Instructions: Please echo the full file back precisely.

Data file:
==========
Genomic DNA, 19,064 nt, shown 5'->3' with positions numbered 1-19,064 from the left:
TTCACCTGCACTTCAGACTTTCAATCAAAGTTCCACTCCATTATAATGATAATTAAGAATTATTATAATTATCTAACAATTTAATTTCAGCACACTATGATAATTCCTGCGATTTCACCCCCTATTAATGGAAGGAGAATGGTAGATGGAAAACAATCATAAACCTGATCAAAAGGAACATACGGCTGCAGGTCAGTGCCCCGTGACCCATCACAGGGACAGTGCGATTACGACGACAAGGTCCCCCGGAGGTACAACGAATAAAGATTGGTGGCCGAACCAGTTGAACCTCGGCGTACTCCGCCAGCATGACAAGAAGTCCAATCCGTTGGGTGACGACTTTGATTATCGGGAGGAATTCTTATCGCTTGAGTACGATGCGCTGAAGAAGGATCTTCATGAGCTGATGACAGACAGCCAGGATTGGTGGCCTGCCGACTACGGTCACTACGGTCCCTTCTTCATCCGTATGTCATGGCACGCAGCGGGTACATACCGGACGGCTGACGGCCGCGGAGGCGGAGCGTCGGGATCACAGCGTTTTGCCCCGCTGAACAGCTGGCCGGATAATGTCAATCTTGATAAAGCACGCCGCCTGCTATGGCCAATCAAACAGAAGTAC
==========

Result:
Genomic DNA, 19,064 nt, shown 5'->3' with positions numbered 1-19,064 from the left:
TTCACCTGCACTTCAGACTTTCAATCAAAGTTCCACTCCATTATAATGATAATTAAGAATTATTATAATTATCTAACAATTTAATTTCAGCACACTATGATAATTCCTGCGATTTCACCCCCTATTAATGGAAGGAGAATGGTAGATGGAAAACAATCATAAACCTGATCAAAAGGAACATACGGCTGCAGGTCAGTGCCCCGTGACCCATCACAGGGACAGTGCGATTACGACGACAAGGTCCCCCGGAGGTACAACGAATAAAGATTGGTGGCCGAACCAGTTGAACCTCGGCGTACTCCGCCAGCATGACAAGAAGTCCAATCCGTTGGGTGACGACTTTGATTATCGGGAGGAATTCTTATCGCTTGAGTACGATGCGCTGAAGAAGGATCTTCATGAGCTGATGACAGACAGCCAGGATTGGTGGCCTGCCGACTACGGTCACTACGGTCCCTTCTTCATCCGTATGTCATGGCACGCAGCGGGTACATACCGGACGGCTGACGGCCGCGGAGGCGGAGCGTCGGGATCACAGCGTTTTGCCCCGCTGAACAGCTGGCCGGATAATGTCAATCTTGATAAAGCACGCCGCCTGCTATGGCCAATCAAACAGAAGTAC